75th anniversary of Jesse Russell, father of digital telephony

Transmission of information by radio frequency at the speed of light

Today, April 26, we celebrate the 75th anniversary of Jesse Russell, recognized for the development of the second generation of the telephone network (2G) in 1988 with the introduction of digital telephony.

It is important to remember that the transmission of mobile phone communications is not at the speed of sound (343 m/s at 20°C), but at the speed of light (300,000 km/s in vacuum). Indeed, at present, telephony continues to be transmitted by radio waves, which are the electromagnetic waves with the longest wavelength in the Electromagnetic Spectrum.

The “mediator” particles or messengers of Electromagnetic interactions are photons, whose rest mass is zero, which means that it cannot be at rest. And like all particles with zero rest mass, the photon moves exclusively at the speed of light.

Therefore, since radio waves travel at the speed of light, and the relationship between wavelength λ and frequency f is given by the expression λ=c/f, the frequency/wavelength range of the radio transmissions is between:

  • f= 300 GHz λ= 1mm
  • f= 30 Hz λ= 10,000 km, greater than the radius of the Earth.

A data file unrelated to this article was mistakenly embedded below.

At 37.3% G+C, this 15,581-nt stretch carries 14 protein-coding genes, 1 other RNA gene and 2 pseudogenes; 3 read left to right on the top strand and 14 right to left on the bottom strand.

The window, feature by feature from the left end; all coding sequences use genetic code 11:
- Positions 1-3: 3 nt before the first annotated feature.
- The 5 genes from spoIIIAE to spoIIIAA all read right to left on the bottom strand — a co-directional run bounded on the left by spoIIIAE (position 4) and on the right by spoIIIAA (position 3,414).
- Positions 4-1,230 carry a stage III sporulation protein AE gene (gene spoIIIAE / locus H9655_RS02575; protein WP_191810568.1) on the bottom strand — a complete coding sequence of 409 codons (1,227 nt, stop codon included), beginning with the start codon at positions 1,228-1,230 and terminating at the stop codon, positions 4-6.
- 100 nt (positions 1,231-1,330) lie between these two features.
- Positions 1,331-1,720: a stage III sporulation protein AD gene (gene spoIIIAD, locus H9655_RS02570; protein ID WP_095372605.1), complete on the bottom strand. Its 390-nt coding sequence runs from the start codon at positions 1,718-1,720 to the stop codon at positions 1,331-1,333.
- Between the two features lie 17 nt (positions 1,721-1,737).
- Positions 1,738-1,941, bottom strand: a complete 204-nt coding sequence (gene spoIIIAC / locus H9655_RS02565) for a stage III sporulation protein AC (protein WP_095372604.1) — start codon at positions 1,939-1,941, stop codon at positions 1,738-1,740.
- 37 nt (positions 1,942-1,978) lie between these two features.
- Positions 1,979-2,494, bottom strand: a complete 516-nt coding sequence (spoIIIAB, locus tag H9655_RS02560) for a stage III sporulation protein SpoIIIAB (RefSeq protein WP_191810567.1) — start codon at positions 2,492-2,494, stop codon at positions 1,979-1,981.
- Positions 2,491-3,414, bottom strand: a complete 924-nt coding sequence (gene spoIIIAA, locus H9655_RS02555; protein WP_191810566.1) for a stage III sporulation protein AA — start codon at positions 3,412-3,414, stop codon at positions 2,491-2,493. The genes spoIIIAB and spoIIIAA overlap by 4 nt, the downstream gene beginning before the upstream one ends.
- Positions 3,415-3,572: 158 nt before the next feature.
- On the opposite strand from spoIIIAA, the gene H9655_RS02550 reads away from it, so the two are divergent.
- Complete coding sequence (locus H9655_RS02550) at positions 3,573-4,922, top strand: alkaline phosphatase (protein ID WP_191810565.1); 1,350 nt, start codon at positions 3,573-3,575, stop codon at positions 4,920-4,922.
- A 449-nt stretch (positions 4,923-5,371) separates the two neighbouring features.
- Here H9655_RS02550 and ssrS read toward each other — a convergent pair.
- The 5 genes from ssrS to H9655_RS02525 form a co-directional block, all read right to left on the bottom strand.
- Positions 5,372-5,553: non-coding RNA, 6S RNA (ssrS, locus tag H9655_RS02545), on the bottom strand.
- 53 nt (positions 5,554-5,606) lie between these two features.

In between, we have the values for the different RF technologies. For example, wireless technology for Wi-Fi Ethernet networks (IEEE 802.11) is transmitted in the ranges:

  • f= 6.0 GHz λ= 5 cm
  • f= 2.4 GHz λ= 12.5 cm


Currently the majority of internal communications in electrical substations is carried out through electrons through conductive mediums, and new projects are preferring the use of photons by optical mediums (fiber optics), thus eliminating electromagnetic interference and electrical risks.

In the near future, it is expected that communications will be by photons in air, Wi-Fi or similar; Thanks to quantum science, we know that the reliability of the transmission of information by electromagnetic waves in radio frequency is guaranteed, we simply need developments in technology appropriate to the requirements of use of the IEC 61850 standard.